US 20050114131 A1
A voice-tag editor develops voice-tag “sounds like” pairs for a voice-tagging lexicon. The voice-tag editor is receptive of alphanumeric characters input by a user. The alphanumeric characters are indicative of a voice tag and/or “sounds like” text. The voice-tag editor is configured to allow the user to view and edit the alphanumeric characters. A text parser connected to the voice-tag editor generates normalized text corresponding to the “sounds like” text. The normalized text serves as recognition text for the voice tag and is displayed by the voice-tag editor. A storage mechanism is connected to the editor. The storage mechanism updates the lexicon with the alphanumeric characters which represent voice-tag “sounds like” pairs.
1. A system for developing voice tag “sounds like” pairs for a voice tagging lexicon, comprising:
a voice tag editor receptive of alphanumeric characters indicative of a voice tag, the voice tag editor configured to display and edit the alphanumeric characters;
a text parser connected to the editor and operable to generate normalized text corresponding to the alphanumeric characters, such that the normalized text serves as recognition text for the voice tag and is displayed by the voice tag editor; and
a storage mechanism connected to the editor and operable to update a lexicon with the displayed alphanumeric characters and the corresponding normalized text, thereby developing a desired voice tag “sounds like” pair.
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27. A method for modifying a voice-tagging lexicon comprising:
receiving alphanumeric characters indicative of a voice tag;
generating normalized text corresponding to the alphanumeric characters and displaying the normalized text, such that the normalized text serves as recognition text for the voice tag; and
updating the voice-tagging lexicon with the alphanumeric characters and the corresponding normalized text, thereby developing a desired voice tag “sounds like” pair.
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The present invention relates to speech recognition lexicons, and more particularly to a tool for developing desired voice-tag “sounds like” pairs.
Developments in digital technologies in professional broadcasting, the movie industry, and home video have led to an increased production of multimedia data. Users of applications that involve large amounts of multimedia content must rely on metadata inserted in a multimedia data file to effectively manage and retrieve multimedia data. Metadata creation and management can be time-consuming and costly in multimedia applications. For example, to manage metadata for video multimedia data, an operator may be required to view the video in order to properly generate metadata by tagging specific content. The operator must repeatedly stop the video data to apply metadata tags. This process may take as much as four or five times longer than the real-time length of the video data. As a result, metadata tagging is one of the largest expenses associated with multimedia production.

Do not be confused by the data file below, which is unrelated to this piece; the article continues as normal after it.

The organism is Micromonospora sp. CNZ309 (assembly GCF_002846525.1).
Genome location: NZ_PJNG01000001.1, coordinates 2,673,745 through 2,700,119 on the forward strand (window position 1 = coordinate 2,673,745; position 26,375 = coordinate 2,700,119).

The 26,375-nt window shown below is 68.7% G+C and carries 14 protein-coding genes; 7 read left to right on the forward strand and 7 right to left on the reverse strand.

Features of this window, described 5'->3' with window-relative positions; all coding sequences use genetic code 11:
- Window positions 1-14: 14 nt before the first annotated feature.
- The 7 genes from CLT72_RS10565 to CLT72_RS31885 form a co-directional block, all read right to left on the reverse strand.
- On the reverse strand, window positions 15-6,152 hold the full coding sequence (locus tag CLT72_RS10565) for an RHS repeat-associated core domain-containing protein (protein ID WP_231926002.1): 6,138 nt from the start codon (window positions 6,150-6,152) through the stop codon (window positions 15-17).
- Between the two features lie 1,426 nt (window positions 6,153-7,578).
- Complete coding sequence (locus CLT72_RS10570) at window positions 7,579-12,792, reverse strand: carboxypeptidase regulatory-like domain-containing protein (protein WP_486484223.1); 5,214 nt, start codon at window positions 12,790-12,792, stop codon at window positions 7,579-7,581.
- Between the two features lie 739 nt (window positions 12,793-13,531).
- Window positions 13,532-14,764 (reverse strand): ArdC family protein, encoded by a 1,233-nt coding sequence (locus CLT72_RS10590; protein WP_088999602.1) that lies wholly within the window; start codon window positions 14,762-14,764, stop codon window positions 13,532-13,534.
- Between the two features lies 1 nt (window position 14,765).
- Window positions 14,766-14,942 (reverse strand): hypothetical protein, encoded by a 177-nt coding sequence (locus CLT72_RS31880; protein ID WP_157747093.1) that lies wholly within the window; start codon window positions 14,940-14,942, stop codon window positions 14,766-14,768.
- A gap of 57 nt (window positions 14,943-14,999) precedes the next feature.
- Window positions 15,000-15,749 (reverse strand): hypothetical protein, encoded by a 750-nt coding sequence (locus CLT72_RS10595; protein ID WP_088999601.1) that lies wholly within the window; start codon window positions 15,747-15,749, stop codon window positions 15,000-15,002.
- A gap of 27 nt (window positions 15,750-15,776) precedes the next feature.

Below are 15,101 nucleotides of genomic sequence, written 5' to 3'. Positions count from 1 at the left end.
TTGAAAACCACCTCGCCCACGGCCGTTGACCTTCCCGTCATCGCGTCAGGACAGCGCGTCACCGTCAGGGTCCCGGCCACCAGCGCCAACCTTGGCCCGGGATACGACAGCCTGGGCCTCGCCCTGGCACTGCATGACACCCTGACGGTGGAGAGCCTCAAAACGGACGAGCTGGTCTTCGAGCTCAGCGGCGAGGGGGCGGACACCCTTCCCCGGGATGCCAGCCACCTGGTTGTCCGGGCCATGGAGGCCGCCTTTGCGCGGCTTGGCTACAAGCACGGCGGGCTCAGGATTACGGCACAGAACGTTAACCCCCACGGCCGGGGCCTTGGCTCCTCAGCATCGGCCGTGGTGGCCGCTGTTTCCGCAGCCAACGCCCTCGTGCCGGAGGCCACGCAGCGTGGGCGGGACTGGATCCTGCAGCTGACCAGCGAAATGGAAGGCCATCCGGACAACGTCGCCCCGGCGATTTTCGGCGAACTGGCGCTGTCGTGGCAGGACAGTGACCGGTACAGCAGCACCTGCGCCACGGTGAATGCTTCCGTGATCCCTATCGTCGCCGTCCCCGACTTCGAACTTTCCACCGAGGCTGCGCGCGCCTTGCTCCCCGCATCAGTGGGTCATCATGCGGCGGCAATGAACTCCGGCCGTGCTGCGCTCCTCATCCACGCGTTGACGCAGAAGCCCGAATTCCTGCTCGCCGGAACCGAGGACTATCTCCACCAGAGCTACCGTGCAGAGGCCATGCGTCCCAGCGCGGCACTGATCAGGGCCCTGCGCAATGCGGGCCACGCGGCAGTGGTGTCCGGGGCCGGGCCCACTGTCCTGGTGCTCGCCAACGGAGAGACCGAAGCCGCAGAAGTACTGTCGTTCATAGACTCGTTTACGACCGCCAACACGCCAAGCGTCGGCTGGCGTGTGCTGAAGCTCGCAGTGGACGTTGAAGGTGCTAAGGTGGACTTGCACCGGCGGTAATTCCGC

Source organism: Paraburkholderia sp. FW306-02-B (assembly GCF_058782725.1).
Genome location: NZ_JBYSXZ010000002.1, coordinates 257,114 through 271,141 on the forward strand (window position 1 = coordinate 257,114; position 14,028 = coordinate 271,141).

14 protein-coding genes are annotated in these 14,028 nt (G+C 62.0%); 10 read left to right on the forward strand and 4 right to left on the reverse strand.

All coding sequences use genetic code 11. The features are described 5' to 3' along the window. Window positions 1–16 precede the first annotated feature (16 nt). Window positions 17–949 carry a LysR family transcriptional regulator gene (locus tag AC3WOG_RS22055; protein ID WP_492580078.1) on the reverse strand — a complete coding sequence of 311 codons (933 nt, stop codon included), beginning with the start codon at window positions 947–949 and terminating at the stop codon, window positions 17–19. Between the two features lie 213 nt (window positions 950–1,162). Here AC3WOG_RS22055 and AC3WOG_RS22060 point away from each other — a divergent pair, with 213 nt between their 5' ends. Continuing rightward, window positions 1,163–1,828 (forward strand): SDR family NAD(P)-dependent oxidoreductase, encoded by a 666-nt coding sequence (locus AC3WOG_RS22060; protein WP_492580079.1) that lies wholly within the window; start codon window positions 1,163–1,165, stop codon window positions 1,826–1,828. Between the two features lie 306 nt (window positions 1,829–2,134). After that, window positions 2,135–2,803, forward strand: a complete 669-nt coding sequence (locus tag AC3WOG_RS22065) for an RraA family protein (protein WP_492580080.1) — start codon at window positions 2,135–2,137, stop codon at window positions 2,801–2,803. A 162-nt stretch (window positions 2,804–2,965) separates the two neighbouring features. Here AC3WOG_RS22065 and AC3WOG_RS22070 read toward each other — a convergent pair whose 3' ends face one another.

Voice-tagging systems allow a user to speak a voice-tag into an automatic speech recognition system (ASR). The ASR converts the voice-tag into text to be inserted as meta-data in a multimedia data stream. Because the user does not need to stop or replay the data stream, voice-tagging can be done in real-time. In other embodiments, voice-tagging can be accomplished during live recording of multimedia data. An exemplary voice-tagging system 10 is shown in
A system for developing voice-tag “sounds like” pairs for a voice-tagging lexicon comprises a voice-tag editor receptive of alphanumeric characters indicative of a voice tag. The voice tag editor is configured to display and edit the alphanumeric characters. A text parser is connected to the editor and is operable to generate normalized text corresponding to the alphanumeric characters. The normalized text serves as recognition text for the voice tag and is displayed by the voice tag editor. A storage mechanism is connected to the editor and is operable to update a lexicon with the displayed alphanumeric characters and the corresponding normalized text, thereby developing a desired voice tag “sounds like” pair.
Further areas of applicability of the present invention will become apparent from the detailed description provided hereinafter. It should be understood that the detailed description and specific examples, while indicating the preferred embodiment of the invention, are intended for purposes of illustration only and are not intended to limit the scope of the invention.
The present invention will become more fully understood from the detailed description and the accompanying drawings, wherein:
The following description of the preferred embodiment(s) is merely exemplary in nature and is in no way intended to limit the invention, its application, or uses.
A voice-tag “sounds like” pair is a combination of two text strings, where the voice tag is the text that will be used to tag the multimedia data and the “sounds like” is the verbalization that the user is supposed to utter in order to insert the voice tag into the multimedia data. For example if the user wants to insert the voice tag “Address 1” when the phrase “101 Broadway St” is spoken, then the user creates a voice tag “sounds like” pair of “Address 1” and “101 Broadway St” in the voice-tagging lexicon.